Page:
The 7th Asia Pacific Triennial of Contemporary Art (APT7)

The 7th Asia Pacific Triennial of Contemporary Art (APT7) at QAG and GOMA
The 7th Asia Pacific Triennial of Contemporary Art (APT7)

A few weeks ago while I was in the city, I impulsively decided to check out the The 7th Asia Pacific Triennial of Contemporary Art at GOMA and QAG. While I was a little rushed (I had about 45 minutes), I managed to see nearly all of the artwork from the exhibition.

The Asia Pacific Triennial of Contemporary Art (APT) is the only exhibition in the world to exclusively display art from Asia, the Pacific and Australia. In GOMA, the artwork will instantly hit you as you enter the doors while other artists can be found in select areas of QAG.

Below are some (crappy phone) photos of my favourites art pieces. Because I was rushed, I forgot to take down the artists’ names for some of the artwork ^^;;. I’ve managed to track down most of details but if you see any mistakes, let me know!

The 7th Asia Pacific Triennial of Contemporary Art (APT7) - Entrance into 0-Now: Traversing West Asia
Entrance into 0-Now: Traversing West Asia section featuring artists Cevdet Erek, Erbossyn Meldibekov, Almagul Menlibayeva, Hrair Sarkissian, Wael Shawky, Slavs and Tatars and Oraib Toukan (in QAG)
The 7th Asia Pacific Triennial of Contemporary Art (APT7) - Painted wall - part The Kuda: The Untold Story of Indonesian Underground Music in the 70s
The large painted that was part of The Kuda: The Untold Story of Indonesian Underground Music in the 70s (in QAG)
The 7th Asia Pacific Triennial of Contemporary Art (APT7) - Display from The Kuda: The Untold Story of Indonesian Underground Music in the 70s by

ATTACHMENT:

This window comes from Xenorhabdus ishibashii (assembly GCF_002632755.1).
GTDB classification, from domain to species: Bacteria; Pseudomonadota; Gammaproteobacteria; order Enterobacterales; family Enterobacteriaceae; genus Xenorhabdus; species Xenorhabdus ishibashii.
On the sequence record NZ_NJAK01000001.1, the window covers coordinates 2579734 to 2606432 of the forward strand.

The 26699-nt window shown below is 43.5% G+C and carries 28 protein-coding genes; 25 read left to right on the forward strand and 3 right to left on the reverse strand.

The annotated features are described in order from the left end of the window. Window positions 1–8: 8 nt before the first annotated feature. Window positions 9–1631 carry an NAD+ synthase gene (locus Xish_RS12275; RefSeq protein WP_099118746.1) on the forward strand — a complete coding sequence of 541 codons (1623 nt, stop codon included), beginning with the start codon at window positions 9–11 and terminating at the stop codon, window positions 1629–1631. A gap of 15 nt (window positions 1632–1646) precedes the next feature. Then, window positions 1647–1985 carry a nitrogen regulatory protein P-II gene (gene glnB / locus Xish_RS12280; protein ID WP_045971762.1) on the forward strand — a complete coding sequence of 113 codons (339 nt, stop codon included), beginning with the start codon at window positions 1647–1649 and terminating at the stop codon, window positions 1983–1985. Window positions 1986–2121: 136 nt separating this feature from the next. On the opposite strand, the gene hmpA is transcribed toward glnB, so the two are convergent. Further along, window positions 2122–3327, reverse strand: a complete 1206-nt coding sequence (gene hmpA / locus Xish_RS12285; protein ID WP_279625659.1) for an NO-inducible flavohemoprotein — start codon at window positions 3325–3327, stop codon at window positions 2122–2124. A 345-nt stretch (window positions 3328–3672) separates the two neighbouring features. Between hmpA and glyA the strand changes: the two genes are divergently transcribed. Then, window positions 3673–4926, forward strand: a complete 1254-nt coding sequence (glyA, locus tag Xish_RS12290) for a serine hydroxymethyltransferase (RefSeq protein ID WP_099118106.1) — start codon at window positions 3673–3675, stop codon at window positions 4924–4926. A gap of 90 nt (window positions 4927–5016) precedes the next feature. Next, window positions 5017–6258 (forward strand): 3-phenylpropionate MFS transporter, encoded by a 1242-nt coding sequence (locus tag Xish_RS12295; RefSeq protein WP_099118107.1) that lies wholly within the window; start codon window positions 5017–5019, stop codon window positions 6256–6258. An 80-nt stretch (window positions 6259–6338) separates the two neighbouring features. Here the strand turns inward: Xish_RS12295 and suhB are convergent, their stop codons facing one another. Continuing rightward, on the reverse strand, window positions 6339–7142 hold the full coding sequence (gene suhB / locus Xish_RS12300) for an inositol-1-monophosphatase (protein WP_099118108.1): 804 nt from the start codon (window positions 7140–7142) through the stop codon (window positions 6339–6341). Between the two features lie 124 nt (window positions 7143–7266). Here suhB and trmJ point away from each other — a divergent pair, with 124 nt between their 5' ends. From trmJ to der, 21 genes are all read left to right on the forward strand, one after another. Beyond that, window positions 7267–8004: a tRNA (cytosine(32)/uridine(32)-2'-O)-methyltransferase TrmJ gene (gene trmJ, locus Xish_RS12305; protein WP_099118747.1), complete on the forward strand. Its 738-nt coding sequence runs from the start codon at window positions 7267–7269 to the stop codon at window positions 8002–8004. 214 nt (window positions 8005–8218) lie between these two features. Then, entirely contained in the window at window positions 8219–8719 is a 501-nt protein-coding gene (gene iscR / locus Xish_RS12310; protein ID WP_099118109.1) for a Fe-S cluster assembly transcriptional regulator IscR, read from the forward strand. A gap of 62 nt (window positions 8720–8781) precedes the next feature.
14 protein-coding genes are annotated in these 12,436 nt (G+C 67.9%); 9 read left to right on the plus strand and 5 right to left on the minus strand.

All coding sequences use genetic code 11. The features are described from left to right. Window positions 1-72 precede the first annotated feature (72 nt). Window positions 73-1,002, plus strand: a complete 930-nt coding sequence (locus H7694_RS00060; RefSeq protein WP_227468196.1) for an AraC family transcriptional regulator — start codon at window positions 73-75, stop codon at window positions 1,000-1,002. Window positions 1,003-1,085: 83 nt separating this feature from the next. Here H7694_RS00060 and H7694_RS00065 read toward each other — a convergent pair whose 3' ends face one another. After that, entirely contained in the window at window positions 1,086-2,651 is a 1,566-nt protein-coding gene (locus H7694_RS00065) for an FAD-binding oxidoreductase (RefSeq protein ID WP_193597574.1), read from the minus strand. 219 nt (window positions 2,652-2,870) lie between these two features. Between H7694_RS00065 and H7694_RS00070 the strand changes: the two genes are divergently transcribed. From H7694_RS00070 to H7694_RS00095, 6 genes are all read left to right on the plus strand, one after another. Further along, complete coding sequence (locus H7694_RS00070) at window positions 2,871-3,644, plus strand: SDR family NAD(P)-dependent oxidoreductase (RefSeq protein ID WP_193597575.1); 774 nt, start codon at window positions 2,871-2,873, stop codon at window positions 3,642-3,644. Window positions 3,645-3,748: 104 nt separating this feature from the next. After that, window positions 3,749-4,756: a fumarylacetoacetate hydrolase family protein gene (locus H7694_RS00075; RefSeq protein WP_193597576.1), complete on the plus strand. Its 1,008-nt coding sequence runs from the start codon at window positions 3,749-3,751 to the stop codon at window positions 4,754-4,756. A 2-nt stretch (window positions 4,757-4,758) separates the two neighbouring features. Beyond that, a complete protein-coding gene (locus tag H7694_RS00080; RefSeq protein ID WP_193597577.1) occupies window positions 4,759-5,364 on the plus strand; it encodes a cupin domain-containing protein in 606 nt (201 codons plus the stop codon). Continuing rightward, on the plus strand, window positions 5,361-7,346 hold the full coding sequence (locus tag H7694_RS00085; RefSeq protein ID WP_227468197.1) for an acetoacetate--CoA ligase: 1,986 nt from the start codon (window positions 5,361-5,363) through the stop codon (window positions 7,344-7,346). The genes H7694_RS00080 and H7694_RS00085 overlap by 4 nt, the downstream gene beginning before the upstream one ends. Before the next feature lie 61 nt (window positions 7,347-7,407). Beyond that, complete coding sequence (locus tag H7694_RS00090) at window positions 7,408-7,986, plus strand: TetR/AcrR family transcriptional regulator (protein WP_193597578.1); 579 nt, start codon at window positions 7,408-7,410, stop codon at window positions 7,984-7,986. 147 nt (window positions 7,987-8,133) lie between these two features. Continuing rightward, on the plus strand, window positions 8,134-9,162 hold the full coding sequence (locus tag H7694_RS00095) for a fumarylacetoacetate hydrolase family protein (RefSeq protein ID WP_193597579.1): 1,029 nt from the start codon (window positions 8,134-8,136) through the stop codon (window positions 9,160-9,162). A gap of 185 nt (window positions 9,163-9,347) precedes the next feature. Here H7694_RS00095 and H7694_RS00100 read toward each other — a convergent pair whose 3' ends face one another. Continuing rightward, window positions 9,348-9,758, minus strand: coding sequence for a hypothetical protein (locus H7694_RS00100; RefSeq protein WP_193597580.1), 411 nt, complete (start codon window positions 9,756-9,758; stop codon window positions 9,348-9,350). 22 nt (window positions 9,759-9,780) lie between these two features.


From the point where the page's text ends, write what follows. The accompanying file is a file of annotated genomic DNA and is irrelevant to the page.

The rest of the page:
One of the displays from The Kuda: The Untold Story of Indonesian Underground Music in the 70s. This collection documents how the Indonesian punk band’s visit to Brisbane influenced the city itself (in QAG)
The 7th Asia Pacific Triennial of Contemporary Art (APT7) - Ressort by Huang Yong Ping
Ressort by Huang Yong Ping
The 7th Asia Pacific Triennial of Contemporary Art (APT7) - Korumbo (Spirit House) by the Brikiti Cultural group / Abelam people.
The first thing you’ll see when walking into GOMA. Korumbo (Spirit House) by the Brikiti Cultural group/Abelam people.
The 7th Asia Pacific Triennial of Contemporary Art (APT7) - Arawe, Sulka, Pomio and Kwoma Cultural Group cravings and masks
Work by artists from Papua New Guinea. From left to right – Arawe, Sulka, Pomio and Kwoma Cultural Groups
The 7th Asia Pacific Triennial of Contemporary Art (APT7) - Koromb Structure by Kwoma arts
My personal favourite piece – Koromb Structure by Kwoma arts. There’s a good time lapse of the structure being put together below.

The 7th Asia Pacific Triennial of Contemporary Art (APT7) - The Trinity Series by Uji Handoko Eko Saputro (aka Hahan)
The Trinity Series by Uji Handoko Eko Saputro (aka Hahan). Depicting the artist, the curator and the wealthy collector.
The 7th Asia Pacific Triennial of Contemporary Art (APT7) - Big Artist is a Big Factory by Uji Handoko Eko Saputro (aka Hahan)
Big Artist is a Big Factory by Uji Handoko Eko Saputro (aka Hahan)
The 7th Asia Pacific Triennial of Contemporary Art (APT7) - Paradise Lost by Raqib Shaw.
Paradise Lost by Raqib Shaw. As you can see, this image is huge!
The 7th Asia Pacific Triennial of Contemporary Art (APT7) - Detail of Paradise Lost by Raqib Shaw (source: The age)
Detail of Paradise Lost by Raqib Shaw (source: The Age)
The 7th Asia Pacific Triennial of Contemporary Art (APT7) - Two paintings from the Lounge Room Tribalism series by Graham Fletcher.
Two paintings from the Lounge Room Tribalism series by Graham Fletcher.
The 7th Asia Pacific Triennial of Contemporary Art (APT7) - Big Yellow by Richard Maloy
Big Yellow by Richard Maloy. All made with cardboard.

I would highly recommend going to see the exhibit but if you want to read every blurb and fully absorb every artwork (which you should), set aside a couple of hours. The exhibition is open till the 14th of April and admission is free. For full details check out the QAGOMA website. Here’s hoping I get a chance to go back and see it again ^_^.

P.S – QAGOMA also has a large range of videos from the artists involved in APT7. You can check them out in the QAGOMA TV section.

One comment on “The 7th Asia Pacific Triennial of Contemporary Art (APT7)

  1. Pingback: Papua New Guinea Sacred Objects as Art in APT7 | Sylvie Riches

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